The new chief operating officer for the Regional Transportation District was terminated early from his previous job at a transit agency in the Detroit area and faced questions about excessive expense reimbursements.
But an RTD spokesman said Monday that officials carefully vetted Michael Ford’s background before hiring him for the newly created $230,000-a-year position and attributed the circumstances behind Ford’s departure to politics, not wrongdoing.
Michael Ford served for more than two years as CEO of the Regional Transit Authority of Southeast Michigan, a coordinating organization for four transportation agencies. Metro Detroit voters in November 2016 narrowly rejected — by a 1 percentage point margin — a $4.7 billion transit expansion plan that Ford had championed.
In March 2017, the RTA’s board decided to terminate Ford’s contract “without cause,” seven months before its expiration. The decision came after the board had reviewed $37,000 in travel, cell phone, mileage and other expense reimbursements charged by Ford during his tenure.
Ford repaid nearly $19,000 for expenses that were considered overpayments, according to the Detroit Free Press.
“We were well aware of the circumstances surrounding Mr. Ford’s departure from the RTA in the Detroit area, and he was very forthcoming in discussing exactly what led to him leaving,” RTD spokesman Scott Reed said. “We did carefully vet the situation and received very detailed information, especially from the RTA’s board of directors.”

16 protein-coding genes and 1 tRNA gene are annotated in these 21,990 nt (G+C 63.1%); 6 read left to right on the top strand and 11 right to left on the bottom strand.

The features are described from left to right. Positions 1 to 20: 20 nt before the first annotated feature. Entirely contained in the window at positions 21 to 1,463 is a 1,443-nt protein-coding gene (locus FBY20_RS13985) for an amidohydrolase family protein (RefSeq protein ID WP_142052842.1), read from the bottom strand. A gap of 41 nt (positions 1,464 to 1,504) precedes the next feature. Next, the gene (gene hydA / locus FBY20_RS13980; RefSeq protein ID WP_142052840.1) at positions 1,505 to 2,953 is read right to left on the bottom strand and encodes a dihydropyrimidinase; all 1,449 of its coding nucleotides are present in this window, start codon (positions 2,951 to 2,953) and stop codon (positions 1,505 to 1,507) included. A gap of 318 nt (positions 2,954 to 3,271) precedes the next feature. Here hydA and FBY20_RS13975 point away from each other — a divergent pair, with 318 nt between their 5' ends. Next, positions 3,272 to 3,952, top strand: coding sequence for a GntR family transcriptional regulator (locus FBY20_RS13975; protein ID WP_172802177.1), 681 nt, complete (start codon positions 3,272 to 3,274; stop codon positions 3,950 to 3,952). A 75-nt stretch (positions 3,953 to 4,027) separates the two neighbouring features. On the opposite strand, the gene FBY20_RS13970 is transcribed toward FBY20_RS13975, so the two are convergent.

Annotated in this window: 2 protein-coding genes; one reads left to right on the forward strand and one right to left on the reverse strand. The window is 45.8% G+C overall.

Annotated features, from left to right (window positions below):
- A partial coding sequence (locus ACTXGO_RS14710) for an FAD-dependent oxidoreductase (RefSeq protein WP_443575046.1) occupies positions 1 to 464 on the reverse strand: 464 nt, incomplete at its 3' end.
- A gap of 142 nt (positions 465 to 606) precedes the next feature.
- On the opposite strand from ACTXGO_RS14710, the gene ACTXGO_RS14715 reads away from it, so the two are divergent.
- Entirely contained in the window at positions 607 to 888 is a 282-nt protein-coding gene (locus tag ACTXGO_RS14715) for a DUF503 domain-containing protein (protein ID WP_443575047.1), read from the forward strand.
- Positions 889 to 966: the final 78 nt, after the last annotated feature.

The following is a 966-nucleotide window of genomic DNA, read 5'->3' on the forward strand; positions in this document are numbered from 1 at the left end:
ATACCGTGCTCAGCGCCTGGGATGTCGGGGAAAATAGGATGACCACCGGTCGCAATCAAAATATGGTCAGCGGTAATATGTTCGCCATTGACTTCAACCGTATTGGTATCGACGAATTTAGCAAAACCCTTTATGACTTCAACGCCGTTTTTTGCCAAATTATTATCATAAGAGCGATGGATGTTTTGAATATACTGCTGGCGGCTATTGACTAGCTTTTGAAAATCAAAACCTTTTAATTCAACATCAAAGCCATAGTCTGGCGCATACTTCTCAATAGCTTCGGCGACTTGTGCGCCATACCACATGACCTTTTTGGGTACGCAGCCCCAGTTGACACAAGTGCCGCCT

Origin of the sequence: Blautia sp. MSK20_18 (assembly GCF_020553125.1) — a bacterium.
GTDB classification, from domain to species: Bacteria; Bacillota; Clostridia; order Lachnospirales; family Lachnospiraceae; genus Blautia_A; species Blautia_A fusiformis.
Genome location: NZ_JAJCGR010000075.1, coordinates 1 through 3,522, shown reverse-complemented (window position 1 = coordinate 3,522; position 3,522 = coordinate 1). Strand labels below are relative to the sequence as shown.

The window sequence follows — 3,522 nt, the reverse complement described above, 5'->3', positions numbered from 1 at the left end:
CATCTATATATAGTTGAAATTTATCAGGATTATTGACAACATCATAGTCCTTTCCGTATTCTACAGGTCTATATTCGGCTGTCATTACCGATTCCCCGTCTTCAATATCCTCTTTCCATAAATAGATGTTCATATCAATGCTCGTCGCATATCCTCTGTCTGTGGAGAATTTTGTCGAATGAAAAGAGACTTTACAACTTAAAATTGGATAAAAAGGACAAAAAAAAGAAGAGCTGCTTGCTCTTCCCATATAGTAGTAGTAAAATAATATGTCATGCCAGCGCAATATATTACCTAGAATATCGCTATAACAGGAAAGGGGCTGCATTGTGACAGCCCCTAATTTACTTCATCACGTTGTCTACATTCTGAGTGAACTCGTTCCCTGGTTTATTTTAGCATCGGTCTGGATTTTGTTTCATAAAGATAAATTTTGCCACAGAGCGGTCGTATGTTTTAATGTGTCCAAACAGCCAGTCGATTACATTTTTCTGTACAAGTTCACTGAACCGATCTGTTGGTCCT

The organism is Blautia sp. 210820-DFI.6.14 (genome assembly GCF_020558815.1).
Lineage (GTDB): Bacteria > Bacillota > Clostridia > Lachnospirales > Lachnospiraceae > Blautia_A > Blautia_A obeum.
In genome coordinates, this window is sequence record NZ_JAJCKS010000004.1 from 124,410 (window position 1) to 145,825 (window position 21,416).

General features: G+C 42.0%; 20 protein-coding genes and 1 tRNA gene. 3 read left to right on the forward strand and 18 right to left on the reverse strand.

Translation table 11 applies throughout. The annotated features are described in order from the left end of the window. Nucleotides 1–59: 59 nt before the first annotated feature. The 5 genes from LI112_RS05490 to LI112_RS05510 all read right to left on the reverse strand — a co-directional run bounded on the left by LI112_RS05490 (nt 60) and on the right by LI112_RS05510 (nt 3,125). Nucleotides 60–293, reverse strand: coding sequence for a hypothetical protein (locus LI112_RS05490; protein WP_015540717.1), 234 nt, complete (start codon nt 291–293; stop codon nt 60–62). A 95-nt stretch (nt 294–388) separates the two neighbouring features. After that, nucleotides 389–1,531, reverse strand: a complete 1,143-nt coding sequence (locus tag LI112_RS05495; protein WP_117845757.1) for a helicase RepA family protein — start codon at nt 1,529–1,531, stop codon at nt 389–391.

In one letter of reference provided by RTD, vice chair Elisabeth R. Gerber called Ford “nothing short of a visionary leader” who was made “an unfortunate scapegoat” for the election loss. It was the latest of several failed efforts to expand transit in the Detroit area.
After the board’s early termination of Ford’s contract, chairman Paul Hillegonds said in a news release that the ballot loss meant that Ford wouldn’t be needed to implement the rejected transit plan.
He attributed the expense overages to calculation errors and said Ford’s repayment was for improper cell phone, mileage and health insurance-related expenses.
Prior to Ford’s work at the Detroit-area RTA, he was CEO of the Ann Arbor Area Transportation Authority. He also has worked for transportation agencies in Oregon, Washington and California.
RTD officials interviewed several candidates for the new operations chief position, Reed said, adding that Ford will be responsible for providing better coordination between the bus and rail operation departments.
“RTD needs a coordinated approach to all of our transportation services, including light rail, commuter rail, bus, Access-a-Ride, Call-n-Ride and Vanpool,” Reed said. “We wanted to have one person overseeing all of those elements to be sure we are looking at this as one collaborative transportation provision agency.”